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ORA-8103 object no longer exists 诊断与解决

In this Document

Purpose
Scope
Details
Description
Cause
Expected behavior.
Block Corruption.
Overlapped Extents.
Overlapped ASM extent.
Oracle defect.
Identify the affected object
Get the SQL statement that is causing the error.
Identify the affected object with ANALYZE.
Identify the object with event 10236.
Identify the object with event 10200.
Identify object affected by Block Corruption.
Identify object affected by Overlapped Extents.
@Using the call stack trace arguments to identify the block producing the ORA-8103.
Solution
Fix Block Corruption.
Flush the buffer cache.
Index Corruption.
Table Corruption.
OPTION 1 – No backup
OPTION 2 – No backup
Temporary Segment Corruption
Fix Overlapped Extents.
References

Applies to:

Oracle Server – Enterprise Edition – Version 8.1.5.0 to 11.2.0.2 [Release 8.1.5 to 11.2]Information in this document applies to any platform.

Purpose

This article provides information about error ORA-8103 and possible actions.

Scope

This note is intended for general audience as initial starting point for beginning diagnosis of ORA-8103.

Details

Error: ORA 8103Text: object no longer exists——————————————————————————-Cause: The object has been deleted by another user since the operation began.Action: Remove references to the object.

Description

ORA-8103 is reporting that a SQL statement found a block that no longer belongs to the object referenced in the statement.

Cause

ORA-8103 is caused by an invalid block type. The block header has an invalid block type or the block type inside the block is not expected; e.g. a data block (Type=6) was expected but the actual block information is not a data block (Type!=6).ORA-8103 is also caused by an unexpected data_object_id where it is changing for the involved objects while the affected SQL statement is executed.These two causes might be due to an expected behavior. or other problems. Details are:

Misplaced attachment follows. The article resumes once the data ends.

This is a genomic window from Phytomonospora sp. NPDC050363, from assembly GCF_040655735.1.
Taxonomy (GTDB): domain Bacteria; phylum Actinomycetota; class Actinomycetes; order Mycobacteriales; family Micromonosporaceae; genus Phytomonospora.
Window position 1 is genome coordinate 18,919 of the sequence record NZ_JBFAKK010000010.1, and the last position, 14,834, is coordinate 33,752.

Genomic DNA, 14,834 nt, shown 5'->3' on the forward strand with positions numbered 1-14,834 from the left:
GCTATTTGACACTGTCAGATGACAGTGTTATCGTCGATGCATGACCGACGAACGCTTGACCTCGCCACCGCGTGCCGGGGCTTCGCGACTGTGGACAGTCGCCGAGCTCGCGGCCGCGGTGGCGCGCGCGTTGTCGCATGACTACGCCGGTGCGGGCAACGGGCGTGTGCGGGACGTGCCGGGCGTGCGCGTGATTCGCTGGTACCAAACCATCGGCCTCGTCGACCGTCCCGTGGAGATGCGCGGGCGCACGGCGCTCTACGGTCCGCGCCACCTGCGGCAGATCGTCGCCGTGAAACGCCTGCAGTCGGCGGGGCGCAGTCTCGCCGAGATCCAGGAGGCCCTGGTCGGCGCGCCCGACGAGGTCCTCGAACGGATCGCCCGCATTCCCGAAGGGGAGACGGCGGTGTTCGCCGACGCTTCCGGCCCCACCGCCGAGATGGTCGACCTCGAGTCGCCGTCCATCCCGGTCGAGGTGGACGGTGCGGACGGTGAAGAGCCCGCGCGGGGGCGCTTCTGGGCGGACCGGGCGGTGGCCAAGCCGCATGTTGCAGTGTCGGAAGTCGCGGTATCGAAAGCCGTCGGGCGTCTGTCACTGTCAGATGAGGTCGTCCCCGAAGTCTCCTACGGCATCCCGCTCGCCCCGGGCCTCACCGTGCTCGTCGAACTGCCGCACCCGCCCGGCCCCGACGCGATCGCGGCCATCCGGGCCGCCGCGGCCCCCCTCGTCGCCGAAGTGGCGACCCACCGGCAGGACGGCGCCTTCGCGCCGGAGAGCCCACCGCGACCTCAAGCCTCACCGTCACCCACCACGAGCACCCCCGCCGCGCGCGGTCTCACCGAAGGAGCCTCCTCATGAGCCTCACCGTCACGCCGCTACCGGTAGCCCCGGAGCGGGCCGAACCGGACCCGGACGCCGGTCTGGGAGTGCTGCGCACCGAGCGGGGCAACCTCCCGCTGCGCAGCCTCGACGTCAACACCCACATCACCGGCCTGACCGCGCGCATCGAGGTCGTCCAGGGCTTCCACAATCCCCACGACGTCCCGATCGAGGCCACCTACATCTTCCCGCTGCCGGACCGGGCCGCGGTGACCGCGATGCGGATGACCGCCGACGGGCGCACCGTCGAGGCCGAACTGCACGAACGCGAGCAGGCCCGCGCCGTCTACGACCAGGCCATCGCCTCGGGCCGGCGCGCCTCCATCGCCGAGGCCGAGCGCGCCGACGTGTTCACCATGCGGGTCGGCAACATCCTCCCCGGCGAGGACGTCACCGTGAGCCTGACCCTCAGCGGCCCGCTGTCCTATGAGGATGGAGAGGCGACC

Expected behavior.

Tables are being dropped/truncated while a SQL statement for those tables is still in execution. In the case of an index, it might be caused by an index rebuild. In other words the object has been deleted by another session since the operation began.

Look if dba_objects.data_object_id is changing for the affected object while queries are being executed.

data_object_id is changed by DDL statements like:

truncate tablealter index .. rebuildalter table .. moveetc.

For a truncate look for column TRUNCATED in DBA_TAB_MODIFICATIONS. Note that it indicates whether the table has been truncated since the last analyze. See documentation.In 11g parameter enable_ddl_logging can be set to TRUE to print DDL statements in the alert log and identify what DDL’s are run that may potentially cause this error.

Block Corruption.

Hardware, IO subsystem or OS problems may cause block corruptions overwriting the Block Type in the block header causing the error ORA-8103.

The block is healthy but it is an “OLD/STALE” block. These kind of corruptions might be caused by LOST IO/LOST WRITE or a bug in external non-oracle tools that migrate file systems while the database is OPEN. In that case the data_object_id for the affected object could have changed but the actual block does not reflect it.

Note that the block may also be temporarily corrupted in the buffer cache (SGA Memory).

Overlapped Extents.

Overlapped Extents means that two or more segments incorrectly use the same block. This is a LMT Bitmap Extent inconsistency or Data Dictionary inconsistency.To identify overlapped extents run the next checks:For LMT (Locally Managed Tablespaces) run :

sqlplus / as sysdbaexecute dbms_space_admin.tablespace_verify(‘&tablespace_name’)oradebug setmypidoradebug tracefile_nameIn 10gR2 and forward, for locally managed tablespaces using ASSM (DBA_TABLESPACES.SEGMENT_SPACE_MANAGEMENT=AUTO) run:execute dbms_space_admin.assm_tablespace_verify(‘&tablespace_name’,dbms_space_admin.TS_VERIFY_BITMAPS)oradebug setmypidoradebug tracefile_name

Note that the session running dbms_space_admin does not say in the screen if an inconsistency is detected. dbms_space_admin will generate a trace file instead. So check if “oradebug tracefile_name” provides a trace file.For Data Dictionary managed tablespaces run the hcheck script. in:Note 136697.1(it checks for overlapped extents through fet$/uet$).

Overlapped ASM extent.

If using ASM: overlapped ASM extents is when 2 different files and 2 different extents use the same Allocation Unit (AU) in the same ASM disk.From the ASM instance run:

SQL> alter diskgroup check all norepair;

In ASM alert log the next message is registered:

ERROR: file +data1.3551.721223631: F3551 PX3819 => D254 A78 => F3564 PX337: fnum mismatch

Meaning that ASM file number 3551 Physical Extent 3819 is using Allocation unit 78 in Disk 254 and at the same time ASM File Number 3564 has Physical Extent pointing to the same Allocation unit.